We have a single medium-sized, 50w solar panel on our trailer charging our 100Ah spiral gel cell, and it easily generates 2.3 amps on a cloudy spring day . . . probably much more on a sunny summer day. What does that 14Ah buy us? Enough power to run our LED lighting until the sun burns out, run our furnace 3 hours a day (which is about right for a cold day), our water pump (which is high demand, but only runs a very few minutes each day), and still have power for charging two laptops once a day and run our Radio/TV for an hour or so. On hot summer days we'd also run our Fantastic Fan, but on hot summer days we'd also get more hours of sunlight and resulting charge, making that a wash. If we watch more TV or charge our laptops more than once a day we start dipping into our battery "reserve" power, but that reserve should easily last several days all by itself and could be replenished by running our tow vehicle if push came to shove.

The downside of our setup is the solar and LED lights alone probably cost as much or slightly more than a 1000w Honda generator, but the solar panels are mounted on the roof in such a way that they're nearly invisible and very difficult to remove (steal) and they make no noise and require no gasoline that has to be purchased and stored safely.
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Old 06-04-2008, 10:02 AM   #7
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. . . run our furnace 3 hours a day (which is about right for a cold day) . . .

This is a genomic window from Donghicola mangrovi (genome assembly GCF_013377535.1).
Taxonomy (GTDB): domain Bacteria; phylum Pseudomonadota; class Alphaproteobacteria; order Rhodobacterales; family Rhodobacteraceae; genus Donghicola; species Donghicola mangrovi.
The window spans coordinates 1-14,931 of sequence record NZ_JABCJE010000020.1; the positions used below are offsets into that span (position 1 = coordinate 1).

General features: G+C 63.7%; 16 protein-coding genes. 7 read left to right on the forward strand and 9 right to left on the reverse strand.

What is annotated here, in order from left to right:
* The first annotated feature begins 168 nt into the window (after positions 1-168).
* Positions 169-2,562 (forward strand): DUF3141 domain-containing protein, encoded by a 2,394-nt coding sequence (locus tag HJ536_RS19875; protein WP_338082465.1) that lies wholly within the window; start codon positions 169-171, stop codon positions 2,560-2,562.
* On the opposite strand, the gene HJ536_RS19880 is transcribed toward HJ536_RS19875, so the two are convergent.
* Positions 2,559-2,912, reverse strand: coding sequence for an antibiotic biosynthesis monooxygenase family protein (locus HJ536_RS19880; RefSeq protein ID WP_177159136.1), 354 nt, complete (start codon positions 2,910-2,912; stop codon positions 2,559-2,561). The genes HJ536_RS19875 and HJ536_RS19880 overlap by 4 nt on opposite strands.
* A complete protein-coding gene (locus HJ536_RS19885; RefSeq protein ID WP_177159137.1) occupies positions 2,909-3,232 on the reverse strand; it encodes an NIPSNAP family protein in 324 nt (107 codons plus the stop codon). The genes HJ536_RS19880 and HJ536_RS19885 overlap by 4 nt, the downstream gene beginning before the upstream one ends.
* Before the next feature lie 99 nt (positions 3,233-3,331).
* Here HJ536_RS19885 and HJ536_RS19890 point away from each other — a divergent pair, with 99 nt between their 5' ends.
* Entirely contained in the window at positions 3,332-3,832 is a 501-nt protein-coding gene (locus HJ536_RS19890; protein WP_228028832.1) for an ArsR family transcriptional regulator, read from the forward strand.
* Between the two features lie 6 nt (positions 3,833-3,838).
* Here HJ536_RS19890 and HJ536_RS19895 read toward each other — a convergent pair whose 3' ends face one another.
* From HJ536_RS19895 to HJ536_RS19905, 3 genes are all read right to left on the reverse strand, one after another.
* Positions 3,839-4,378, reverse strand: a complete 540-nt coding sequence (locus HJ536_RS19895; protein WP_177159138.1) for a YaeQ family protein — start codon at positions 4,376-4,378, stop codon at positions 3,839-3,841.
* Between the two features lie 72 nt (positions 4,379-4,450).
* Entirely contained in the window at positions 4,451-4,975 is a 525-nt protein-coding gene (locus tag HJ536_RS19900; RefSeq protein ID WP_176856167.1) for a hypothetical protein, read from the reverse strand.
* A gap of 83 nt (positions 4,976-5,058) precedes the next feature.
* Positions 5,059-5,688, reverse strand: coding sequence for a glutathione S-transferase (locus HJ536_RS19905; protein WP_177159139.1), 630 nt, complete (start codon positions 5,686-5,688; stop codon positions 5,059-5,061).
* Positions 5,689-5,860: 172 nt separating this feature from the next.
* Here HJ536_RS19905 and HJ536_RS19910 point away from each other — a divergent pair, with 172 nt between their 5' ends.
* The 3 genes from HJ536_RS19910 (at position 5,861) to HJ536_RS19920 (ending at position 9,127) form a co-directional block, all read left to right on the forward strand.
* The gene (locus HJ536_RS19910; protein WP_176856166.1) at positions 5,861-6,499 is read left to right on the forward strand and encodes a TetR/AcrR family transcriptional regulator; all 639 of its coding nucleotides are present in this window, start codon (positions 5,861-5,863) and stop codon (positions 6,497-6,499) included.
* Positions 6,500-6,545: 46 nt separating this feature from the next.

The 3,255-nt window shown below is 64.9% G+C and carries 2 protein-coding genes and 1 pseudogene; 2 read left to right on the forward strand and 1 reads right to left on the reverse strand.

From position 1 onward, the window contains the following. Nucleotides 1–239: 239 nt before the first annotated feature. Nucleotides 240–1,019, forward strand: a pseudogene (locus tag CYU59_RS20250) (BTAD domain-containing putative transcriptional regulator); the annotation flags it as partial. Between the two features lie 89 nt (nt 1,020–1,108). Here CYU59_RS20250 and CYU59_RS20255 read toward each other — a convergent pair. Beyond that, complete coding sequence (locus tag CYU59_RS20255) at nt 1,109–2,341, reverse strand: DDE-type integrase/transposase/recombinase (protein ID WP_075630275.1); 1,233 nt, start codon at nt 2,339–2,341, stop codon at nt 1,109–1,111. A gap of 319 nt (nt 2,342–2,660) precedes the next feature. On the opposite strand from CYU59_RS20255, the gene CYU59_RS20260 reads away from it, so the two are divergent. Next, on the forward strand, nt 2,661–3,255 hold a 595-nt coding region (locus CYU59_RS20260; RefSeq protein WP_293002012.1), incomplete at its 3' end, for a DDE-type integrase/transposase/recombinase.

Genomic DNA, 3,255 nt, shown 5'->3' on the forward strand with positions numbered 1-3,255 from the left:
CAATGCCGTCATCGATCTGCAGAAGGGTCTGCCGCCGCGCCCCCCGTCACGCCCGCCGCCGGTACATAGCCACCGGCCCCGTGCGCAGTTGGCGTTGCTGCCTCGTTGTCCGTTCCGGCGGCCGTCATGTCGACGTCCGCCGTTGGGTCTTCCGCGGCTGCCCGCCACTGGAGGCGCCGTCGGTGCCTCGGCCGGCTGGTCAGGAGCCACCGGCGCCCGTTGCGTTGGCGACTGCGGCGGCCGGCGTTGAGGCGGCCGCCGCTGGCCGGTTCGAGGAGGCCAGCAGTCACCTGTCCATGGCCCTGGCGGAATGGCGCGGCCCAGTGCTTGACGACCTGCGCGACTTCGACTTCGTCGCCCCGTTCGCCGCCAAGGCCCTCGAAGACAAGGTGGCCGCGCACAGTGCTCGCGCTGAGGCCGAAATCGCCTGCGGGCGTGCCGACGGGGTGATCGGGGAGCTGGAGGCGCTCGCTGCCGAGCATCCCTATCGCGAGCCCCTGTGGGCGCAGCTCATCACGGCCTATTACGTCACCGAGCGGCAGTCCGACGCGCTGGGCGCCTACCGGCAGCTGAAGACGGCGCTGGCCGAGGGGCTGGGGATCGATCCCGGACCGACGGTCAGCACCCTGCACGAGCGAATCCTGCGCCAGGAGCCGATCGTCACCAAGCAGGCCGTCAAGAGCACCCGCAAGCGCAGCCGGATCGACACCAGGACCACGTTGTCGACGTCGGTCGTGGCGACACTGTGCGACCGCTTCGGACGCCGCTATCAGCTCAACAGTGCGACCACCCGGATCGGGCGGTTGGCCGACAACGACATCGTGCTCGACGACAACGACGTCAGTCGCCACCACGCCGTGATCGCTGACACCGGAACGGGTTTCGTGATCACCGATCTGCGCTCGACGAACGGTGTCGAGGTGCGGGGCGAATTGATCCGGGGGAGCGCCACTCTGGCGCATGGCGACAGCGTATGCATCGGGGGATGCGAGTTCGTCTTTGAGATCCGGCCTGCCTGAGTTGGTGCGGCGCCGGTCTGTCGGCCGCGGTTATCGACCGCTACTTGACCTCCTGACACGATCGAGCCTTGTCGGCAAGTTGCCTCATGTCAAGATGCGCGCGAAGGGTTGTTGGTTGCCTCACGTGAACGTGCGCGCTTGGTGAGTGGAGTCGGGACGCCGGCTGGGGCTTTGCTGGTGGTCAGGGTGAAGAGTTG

I just went back and re-read my post, and realized my "furnace" figure of 3 hours doesn't make sense. Since my forced-air furnace clicks on and off, it really only runs about one-quarter of the time, so three hours of run time actually equates to twelve hours with the heat turned up.
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Old 06-04-2008, 04:17 PM   #8
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Capt Ron,
I had exactly the same failure of the "On-Off" switch last week on my McCulloch (Kipor) FG 2000 Tc. I didn't attempt to repair the switch as you did, but replaced it. The switch has two functions. It is a fuel cut-off and an electrical kill switch. I installed a plastic fuel cut-off for a Briggs & Straton lawn mower engine and a simple rocker electrical switch. Works well so far.

Tom Trostel
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Old 06-05-2008, 06:04 AM   #9
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Capt Ron,
I had exactly the same failure of the "On-Off" switch last week on my McCulloch (Kipor) FG 2000 Tc. I didn't attempt to repair the switch as you did, but replaced it. The switch has two functions. It is a fuel cut-off and an electrical kill switch. I installed a plastic fuel cut-off for a Briggs & Straton lawn mower engine and a simple rocker electrical switch. Works well so far.

Tom Trostel
Hi Tom,

If my repair fails, I'll try the same thing; thanks for the tip.

I didn't remove the switch from the unit. I had trouble taking the case apart. The two bolts at the bottom of the case that also serve as engine mounts refused to budge but I didn't try anything on them other than a standard Phillips screwdriver. Then I decided that I could repair the switch without removing the case or the switch. Like I said, so far, so good.